UPDATE: 6:35 a.m. EST The tourist killed in the hot air balloon accident Friday in Luxor, Egypt, was a South African woman and not a U.S. citizen, as previously reported by Egyptian media. Several news organizations reported the fact, citing sources from the site of the accident.

Spokesman of Egypt's Ministry of Health Jaled Migahet confirmed the deceased was 36 years of age, though he refused to comment on the nationality of the victim.

According to Spanish new outlet Eldia, four of the 12 tourists injured in the crash were from Spain. Ten of the 12 injured tourists who were admitted in the Luxor International Hospital were discharged. The remaining two were scheduled to undergo surgeries, the nature of which was unknown.

Update: 3:58 a.m. EST The number of tourists injured in the hot air balloon crash Friday in Luxor, Egypt, was reported as 12, instead of the earlier seven.

Egyptian news outlet Al-Masry Al-Youm reported five other hot air balloons were knocked off course due to unexpectedly strong incoming wind, causing all of them to initiate emergency landing in the mountainous area, near the new desert road in the city.

Luxor Governor Mohammed Sayed Badr confirmed the accident, adding he was already at the hospital checking on those injured in the accident. He was expected to release an official statement.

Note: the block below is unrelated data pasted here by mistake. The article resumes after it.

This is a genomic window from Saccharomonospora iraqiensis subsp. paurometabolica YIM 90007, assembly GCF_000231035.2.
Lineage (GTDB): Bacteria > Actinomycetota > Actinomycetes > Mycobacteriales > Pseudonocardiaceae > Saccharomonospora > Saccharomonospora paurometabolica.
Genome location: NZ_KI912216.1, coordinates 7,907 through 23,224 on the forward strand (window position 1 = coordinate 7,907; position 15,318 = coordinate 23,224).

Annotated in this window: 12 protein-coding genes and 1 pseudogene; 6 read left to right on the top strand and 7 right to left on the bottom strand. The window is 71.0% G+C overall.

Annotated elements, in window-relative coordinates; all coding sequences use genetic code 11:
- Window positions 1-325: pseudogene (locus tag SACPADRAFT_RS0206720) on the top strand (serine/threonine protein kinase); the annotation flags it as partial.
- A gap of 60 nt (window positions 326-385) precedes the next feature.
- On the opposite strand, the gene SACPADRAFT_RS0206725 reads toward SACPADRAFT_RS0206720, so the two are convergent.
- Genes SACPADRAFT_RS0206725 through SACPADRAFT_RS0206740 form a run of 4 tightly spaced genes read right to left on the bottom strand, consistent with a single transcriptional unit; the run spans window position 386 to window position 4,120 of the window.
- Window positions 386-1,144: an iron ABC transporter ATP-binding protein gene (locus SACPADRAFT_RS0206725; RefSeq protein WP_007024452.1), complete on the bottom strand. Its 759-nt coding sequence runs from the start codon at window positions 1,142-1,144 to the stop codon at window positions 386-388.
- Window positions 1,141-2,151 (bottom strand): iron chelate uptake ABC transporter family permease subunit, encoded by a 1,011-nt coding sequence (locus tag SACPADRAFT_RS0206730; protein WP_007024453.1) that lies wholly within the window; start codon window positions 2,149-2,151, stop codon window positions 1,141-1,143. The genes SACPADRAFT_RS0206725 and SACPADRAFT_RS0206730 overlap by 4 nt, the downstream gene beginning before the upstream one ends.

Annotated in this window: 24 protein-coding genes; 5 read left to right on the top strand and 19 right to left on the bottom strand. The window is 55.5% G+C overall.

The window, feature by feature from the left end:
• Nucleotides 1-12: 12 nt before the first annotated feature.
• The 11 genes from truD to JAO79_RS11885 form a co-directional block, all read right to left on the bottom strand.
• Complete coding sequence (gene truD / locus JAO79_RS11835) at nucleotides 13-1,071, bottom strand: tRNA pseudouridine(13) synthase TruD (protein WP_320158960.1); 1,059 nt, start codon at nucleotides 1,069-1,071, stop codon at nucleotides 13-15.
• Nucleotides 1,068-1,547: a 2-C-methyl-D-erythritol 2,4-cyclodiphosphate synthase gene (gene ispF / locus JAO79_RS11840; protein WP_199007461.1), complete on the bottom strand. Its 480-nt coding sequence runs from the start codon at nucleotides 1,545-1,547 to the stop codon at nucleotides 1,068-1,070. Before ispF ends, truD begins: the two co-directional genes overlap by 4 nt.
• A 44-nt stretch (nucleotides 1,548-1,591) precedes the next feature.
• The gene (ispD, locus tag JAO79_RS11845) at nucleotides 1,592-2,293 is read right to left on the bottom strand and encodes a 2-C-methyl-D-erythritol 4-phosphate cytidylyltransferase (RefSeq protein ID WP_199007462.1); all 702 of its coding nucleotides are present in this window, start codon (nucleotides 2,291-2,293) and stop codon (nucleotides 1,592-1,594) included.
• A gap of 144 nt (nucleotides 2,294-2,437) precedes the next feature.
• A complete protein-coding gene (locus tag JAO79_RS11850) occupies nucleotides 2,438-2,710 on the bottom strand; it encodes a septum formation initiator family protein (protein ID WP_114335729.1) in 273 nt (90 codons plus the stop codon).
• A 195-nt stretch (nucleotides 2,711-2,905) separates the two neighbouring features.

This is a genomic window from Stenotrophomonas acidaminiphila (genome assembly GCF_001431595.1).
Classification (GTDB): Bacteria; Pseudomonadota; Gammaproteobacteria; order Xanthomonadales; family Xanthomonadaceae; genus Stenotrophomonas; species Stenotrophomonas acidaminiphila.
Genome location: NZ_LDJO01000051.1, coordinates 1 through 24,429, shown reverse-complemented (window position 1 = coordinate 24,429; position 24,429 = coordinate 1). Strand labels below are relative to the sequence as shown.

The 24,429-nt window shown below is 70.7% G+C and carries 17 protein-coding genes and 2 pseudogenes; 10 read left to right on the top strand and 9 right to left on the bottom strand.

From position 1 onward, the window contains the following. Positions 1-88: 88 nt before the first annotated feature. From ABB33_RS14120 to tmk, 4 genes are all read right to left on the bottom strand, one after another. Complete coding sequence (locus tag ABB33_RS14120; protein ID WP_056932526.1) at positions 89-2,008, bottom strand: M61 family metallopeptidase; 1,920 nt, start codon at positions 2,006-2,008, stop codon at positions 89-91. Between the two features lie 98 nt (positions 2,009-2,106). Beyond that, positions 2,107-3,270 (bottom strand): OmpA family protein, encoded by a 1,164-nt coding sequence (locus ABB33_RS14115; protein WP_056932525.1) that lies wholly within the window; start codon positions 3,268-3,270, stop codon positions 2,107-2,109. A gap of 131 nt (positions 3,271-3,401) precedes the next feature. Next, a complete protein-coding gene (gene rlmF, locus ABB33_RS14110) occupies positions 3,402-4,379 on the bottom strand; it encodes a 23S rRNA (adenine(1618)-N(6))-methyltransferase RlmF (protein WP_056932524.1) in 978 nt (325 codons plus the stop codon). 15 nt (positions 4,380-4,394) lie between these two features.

Original story:

A hot air balloon flying over the city of Luxor, a city in southern Egypt, crashed Friday, Egyptian authorities said. A citizen of the United States who was in the balloon at the time reportedly died in the incident.

The sightseeing balloon was carrying 21 tourists of various nationalities at the time. The crash killed one passenger and injured seven others, according to initial reports. According to Egyptian local news outlet Ahram Online, the dead tourist was a U.S. citizen. 

The cause of the crash was stated as rough weather conditions at the time of the flight. As a result of strong incoming winds, the balloon flew off its course and was forced to fly above the archaeological city's temples and tombs.

The injured were transferred to the Luxor International Hospital, but their condition or the extent of their injuries were not immediately known. No other details regarding the incident were available, KLMTY reported.

This is not the first hot air balloon crash recorded in the city of Luxor in the recent years. Nineteen foreign tourists were killed when their balloon caught fire in 2013. More recently, in 2016, 22 Chinese tourists sustained minor injuries when the hot air balloon they were flying in crash-landed. The service operating the hot air balloons was temporarily suspended following that incident.

The service was resumed after new rules and regulations were put in place, which banned the balloons from flying above 2,000 meters (1.2 miles) above the surface. Also, balloons are now monitored by 22 cameras during the flight, San Francisco Chronicle reported.

Luxor is one of the biggest tourist destinations in Egypt. It is also known as the “City of Temples” in Arabic, as it houses monuments constructed by pharaohs thousands of years ago. The hot air balloon service is heavily promoted in Luxor, often mentioned as the best way to tour the city.

“Airships, or hot air balloons, are known for mainly depending on the expected weather conditions and wind directions during flight,” reads Egyptian magazine Egypt Today. “These conditions are only available in certain seasons and in a few countries around the world, such as England, Spain, Turkey, Kenya and Egypt.”